She was one of the people I wished would live forever.
In my life, there have been some people who have influenced me so much that I wanted them to live as long as they possibly could, so that I would always be able to benefit from their wisdom.
My father’s aunt was one of them.
My grandaunt (her late husband was my paternal grandmother’s youngest brother) was two weeks shy of her 95th birthday when she gave her last breath in her son’s home and went to be with her Maker.
It was the eve of Singapore’s 52nd National Day, Independence Day, when she made that journey.
And as my parents and I sat through her wake service the next day, I wished she could have lived forever, no matter that she had a full life and 94 years was no mean feat.
She hardly had any major illnesses, and was lucid to the end, even if she was in a wheelchair most of the time.
My grandaunt was a byword for discipline and sacrifice.
Her children, my dad’s cousins, were just 7, 18 months and 3 months old, when her husband died in his sleep from a heart attack.
At the funeral, my father carried his youngest cousin in his arms, while my uncle held the middle child by the hand as they all saw off their father’s final journey.
With three children in tow, the grief-stricken mother had no time to mourn. The Second World War had recently ended in Asia and Singapore was in the transition to being an independent nation, so she had not time for pity parties and feeling sorry for her loss.
Having been a housewife for most of her married life, she still found a job, kept food on the table, got the children educated, and kept her home intact.
Along the way, she tutored and ‘mothered’ the neighbourhood kids and earned a reputation for hospitality and being a strict but fun mother.
My sister and I knew her humour, zest for life, inner strength and that gumption that all women of her generation had in abundance.
At a time when feminism was heretical, and the word was hardly in many dictionaries, my grandaunt was a feminist and proud of it.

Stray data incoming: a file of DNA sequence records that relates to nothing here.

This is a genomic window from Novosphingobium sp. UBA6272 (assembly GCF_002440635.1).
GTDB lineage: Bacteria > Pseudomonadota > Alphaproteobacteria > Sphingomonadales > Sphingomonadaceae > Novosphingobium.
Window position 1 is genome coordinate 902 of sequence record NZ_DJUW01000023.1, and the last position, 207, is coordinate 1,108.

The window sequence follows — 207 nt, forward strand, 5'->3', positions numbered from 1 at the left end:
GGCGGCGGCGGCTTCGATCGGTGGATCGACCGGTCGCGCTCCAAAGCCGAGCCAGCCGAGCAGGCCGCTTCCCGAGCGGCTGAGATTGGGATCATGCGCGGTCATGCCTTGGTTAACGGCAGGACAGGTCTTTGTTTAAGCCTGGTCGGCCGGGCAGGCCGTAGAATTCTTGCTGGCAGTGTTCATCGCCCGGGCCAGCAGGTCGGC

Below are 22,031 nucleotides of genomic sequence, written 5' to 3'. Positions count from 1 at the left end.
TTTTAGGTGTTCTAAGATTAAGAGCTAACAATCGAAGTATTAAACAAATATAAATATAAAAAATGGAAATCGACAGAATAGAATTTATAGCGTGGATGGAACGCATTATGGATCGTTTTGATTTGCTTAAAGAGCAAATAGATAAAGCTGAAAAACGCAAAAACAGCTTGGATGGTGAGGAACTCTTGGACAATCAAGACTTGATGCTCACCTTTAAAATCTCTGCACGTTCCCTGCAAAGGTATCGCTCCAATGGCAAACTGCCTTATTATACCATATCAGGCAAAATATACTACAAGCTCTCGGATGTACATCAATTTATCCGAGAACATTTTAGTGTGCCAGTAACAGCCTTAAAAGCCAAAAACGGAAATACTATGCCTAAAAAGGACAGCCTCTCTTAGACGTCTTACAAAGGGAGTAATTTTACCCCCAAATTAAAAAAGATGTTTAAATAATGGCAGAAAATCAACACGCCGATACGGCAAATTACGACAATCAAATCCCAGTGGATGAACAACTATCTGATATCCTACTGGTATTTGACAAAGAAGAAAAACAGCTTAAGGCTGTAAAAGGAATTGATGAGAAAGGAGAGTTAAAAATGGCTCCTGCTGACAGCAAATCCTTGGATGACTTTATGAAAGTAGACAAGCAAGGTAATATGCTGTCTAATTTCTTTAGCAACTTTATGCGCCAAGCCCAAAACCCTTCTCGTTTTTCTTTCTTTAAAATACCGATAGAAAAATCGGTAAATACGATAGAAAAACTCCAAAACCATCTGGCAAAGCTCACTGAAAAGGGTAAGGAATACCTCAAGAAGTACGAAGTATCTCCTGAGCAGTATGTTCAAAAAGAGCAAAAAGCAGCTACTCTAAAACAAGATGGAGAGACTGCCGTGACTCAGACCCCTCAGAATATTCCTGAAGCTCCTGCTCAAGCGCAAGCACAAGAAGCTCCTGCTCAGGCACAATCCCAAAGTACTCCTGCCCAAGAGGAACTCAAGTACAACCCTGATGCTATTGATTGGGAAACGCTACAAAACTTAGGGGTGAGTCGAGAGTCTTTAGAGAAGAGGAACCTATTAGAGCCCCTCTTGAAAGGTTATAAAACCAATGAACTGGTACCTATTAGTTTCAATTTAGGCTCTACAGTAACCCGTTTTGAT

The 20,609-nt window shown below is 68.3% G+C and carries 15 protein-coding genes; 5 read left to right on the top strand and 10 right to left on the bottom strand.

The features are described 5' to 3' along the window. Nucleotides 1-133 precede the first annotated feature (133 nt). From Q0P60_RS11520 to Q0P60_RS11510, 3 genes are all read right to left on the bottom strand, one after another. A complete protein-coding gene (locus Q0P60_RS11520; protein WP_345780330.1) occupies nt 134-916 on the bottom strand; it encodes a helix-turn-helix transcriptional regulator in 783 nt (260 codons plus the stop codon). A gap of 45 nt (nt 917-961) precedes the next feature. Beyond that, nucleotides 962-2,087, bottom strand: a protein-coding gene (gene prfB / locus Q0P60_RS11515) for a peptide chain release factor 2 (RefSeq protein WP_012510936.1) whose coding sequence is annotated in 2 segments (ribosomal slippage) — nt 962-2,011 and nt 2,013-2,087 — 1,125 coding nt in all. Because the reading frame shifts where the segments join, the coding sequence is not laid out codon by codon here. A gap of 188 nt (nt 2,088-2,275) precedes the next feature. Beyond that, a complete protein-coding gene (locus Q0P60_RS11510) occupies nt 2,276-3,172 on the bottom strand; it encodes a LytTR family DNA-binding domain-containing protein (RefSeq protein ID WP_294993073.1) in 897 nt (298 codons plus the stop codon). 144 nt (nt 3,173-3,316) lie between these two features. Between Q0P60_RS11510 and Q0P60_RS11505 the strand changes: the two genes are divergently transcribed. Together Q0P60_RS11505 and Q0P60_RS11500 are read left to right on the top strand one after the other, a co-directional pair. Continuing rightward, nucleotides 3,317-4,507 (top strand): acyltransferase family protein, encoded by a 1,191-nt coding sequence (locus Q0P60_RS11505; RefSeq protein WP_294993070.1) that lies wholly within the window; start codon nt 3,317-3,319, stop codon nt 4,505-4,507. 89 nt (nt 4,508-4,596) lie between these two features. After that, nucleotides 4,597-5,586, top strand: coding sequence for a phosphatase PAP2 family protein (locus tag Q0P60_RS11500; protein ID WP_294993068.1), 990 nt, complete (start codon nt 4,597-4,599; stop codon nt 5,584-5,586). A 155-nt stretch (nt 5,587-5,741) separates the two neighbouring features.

She didn’t waste too much time planning. She just did what had to be done — be it rushing home after work to prepare lunch and dinner, scrimping and saving for her children’s school fees and recess money, or later plan her children’s weddings when the times came.
I asked her about that inner strength once, and she told me this — when the stakes were so high, she had no time to think of how bad or unfair life was.
She just put on the elbow grease, and got to work and made the best life she could for her and her brood.
And she had much to be proud of — her sons became a teacher and military officer respectively, and her daughter was well educated.
Her three grand-daughters, my cousins, are all professionals with university degrees and are well settled.
My grand-aunt even lived to see two great grand-children.
Listening to the eulogies at her wake on our National Day, I wondered if people like my grandaunt were a forgotten generation.
One of my aunts told my dad, “With her death, the family is getting smaller.” My father had to nod in agreement.
I thought of my grandaunt’s legacy — the vacuum her passing had left in my life and the people she touched the most.
Despite facing the worst that life had given her, she didn’t complain. She just knew what needed to be done and did it.
Money was not her greatest asset. Discipline, and the stubborn love for her family, were. She was not afraid to use both to their greatest effect.
As I looked around the living room where the wake service was held, I looked at the faces of the younger kids and teenagers who had attended with their parents and friends.
I hated to think that way, but discipline did not seem to be a strong point in many of their lives.
As the service continued, their faces looked blank and some were reaching for handbags or pant pockets.
They felt more affinity for their smartphones than for the woman whose body lay in the coffin in front of them.
Several pursed their lips in silence as the hymns were sung.
I hope that their parents would tell them more about what my grandaunt stood for — the qualities of a quickly fading generation that stood out because of their resilience, discipline, inner strength and resourcefulness.
After the wake, my sister and I told our dad about how glad we were for his eulogy about our grandaunt, and how grateful we were for telling us her story.
My father’s determination, resilience and discipline is almost a mirror image of the same qualities his late aunt had in herself.
No prizes for knowing who his teacher was.
I recalled the morning of that National Day, when I texted my friends that God had blessed our nation with much and that we should be faithful to the legacy our founding fathers left behind when Singapore was formed.
Be faithful — Long before that day, my grandaunt had showed her family, and later us, what that faithfulness was like.
Her rubber-hits-the-road faith and grit spoke volumes.
At the wake service, my father ended his eulogy by saying that all present should “celebrate her life as she is now with her loved ones”.
My grandaunt had given her greatest gifts — determination, discipline, love and feistiness — to her family and those she loved the most.
And she had now received her eternal reward.
My father was right — a celebration was in order.
Thanks for everything Grandaunt, we will always remember you.